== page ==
My Rating: 6/10 - Good simple idea, makes sense to do it, but it’s not my favourite.
Markov

AI Rating: 7/10 - Pretty clever idea. Uses statistics it has gathered to estimate what word is likely to follow the previous word.

Effectiveness: 8/10 - If the Markov script is created so it looks back slightly further the just one word, it could produce very good content, rivaling that of a human. Though the further you look back, the more likely you are to end up with just duplicate content, unless you train your script VERY hard.

My Rating: 7/10 - Good stuff, I really like the idea of using statistics of collected data to statistically predict how content should be formed. When I first heard of a Markov script, I thought it just shuffled words randomly and I came up with the idea of somehow using statistics to predict which word should follow the last - then I found out what a Markov really did. So it’s a good idea :) (If you think I made that story up to sound clever - you can GTFO).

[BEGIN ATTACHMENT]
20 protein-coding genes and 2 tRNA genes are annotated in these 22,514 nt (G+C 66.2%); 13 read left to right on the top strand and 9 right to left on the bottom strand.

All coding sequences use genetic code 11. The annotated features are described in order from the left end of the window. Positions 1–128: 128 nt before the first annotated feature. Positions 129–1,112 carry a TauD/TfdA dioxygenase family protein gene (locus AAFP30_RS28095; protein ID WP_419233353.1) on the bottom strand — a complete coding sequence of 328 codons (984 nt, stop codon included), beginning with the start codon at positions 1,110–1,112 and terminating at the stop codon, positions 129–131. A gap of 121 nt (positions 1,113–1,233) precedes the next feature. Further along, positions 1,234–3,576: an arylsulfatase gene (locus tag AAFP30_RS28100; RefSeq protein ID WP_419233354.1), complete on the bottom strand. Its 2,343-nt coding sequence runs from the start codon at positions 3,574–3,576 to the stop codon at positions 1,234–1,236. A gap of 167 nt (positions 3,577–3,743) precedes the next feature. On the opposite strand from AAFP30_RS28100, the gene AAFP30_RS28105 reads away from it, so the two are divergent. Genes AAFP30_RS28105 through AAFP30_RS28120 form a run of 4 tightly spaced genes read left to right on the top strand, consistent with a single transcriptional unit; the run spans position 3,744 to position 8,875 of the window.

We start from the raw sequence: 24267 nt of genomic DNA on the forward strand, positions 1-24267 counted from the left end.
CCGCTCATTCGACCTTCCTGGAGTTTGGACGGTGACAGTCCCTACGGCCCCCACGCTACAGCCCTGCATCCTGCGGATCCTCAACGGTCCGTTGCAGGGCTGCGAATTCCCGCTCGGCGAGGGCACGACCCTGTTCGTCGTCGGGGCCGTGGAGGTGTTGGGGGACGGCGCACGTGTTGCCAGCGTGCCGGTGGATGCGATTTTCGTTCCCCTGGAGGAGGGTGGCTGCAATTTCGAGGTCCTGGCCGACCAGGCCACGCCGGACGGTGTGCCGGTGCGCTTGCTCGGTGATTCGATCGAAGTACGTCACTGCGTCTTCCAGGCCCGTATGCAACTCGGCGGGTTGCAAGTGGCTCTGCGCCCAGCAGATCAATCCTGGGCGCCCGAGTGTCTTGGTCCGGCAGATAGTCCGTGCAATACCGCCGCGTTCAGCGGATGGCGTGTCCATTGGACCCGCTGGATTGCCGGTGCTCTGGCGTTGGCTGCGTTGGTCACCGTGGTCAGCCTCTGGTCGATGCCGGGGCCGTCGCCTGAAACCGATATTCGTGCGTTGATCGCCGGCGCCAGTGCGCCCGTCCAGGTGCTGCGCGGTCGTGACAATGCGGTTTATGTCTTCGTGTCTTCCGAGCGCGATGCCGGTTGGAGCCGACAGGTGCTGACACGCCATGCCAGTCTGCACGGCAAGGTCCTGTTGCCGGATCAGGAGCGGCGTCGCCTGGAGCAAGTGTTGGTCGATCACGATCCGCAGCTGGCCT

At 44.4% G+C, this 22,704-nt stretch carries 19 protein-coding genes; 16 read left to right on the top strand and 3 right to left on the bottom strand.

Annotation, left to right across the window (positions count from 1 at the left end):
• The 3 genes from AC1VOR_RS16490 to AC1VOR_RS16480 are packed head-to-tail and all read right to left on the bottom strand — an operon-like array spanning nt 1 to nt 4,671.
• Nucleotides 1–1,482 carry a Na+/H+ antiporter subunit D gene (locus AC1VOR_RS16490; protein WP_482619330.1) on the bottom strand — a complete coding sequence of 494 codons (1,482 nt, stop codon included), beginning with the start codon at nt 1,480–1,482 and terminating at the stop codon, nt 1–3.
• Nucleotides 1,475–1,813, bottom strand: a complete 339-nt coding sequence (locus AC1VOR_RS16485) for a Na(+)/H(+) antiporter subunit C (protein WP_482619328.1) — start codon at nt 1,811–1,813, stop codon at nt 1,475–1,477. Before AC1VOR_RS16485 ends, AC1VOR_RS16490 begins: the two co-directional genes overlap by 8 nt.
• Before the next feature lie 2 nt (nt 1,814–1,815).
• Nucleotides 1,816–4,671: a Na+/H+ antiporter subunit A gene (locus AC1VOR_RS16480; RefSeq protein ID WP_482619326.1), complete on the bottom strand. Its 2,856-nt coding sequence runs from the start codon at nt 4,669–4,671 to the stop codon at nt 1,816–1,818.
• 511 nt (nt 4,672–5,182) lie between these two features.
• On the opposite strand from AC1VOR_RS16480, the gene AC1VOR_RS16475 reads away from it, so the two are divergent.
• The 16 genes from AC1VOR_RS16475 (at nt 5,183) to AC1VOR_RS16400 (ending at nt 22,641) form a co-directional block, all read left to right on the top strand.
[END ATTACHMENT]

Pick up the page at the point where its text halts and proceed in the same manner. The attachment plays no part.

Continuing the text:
Scratch writing to syntax
How I generate content

I use scratch writing from syntax for my content generation, it is my weapon of choice. Here is a basic outline of how I do it.

* Step 1 - Grab keywords/phrases related to the root keyword.
* Step 2 - Run the keywords/phrases through a POS (part-of-speech) tagger to figure out what type of word they are, i.e. Verb, determiner, noun.
* Step 3 - Generate sentences based on a large database of keywords and sentence structures obtained from running the script through the wikipedia database, matching sentences to phrase patterns if necessary.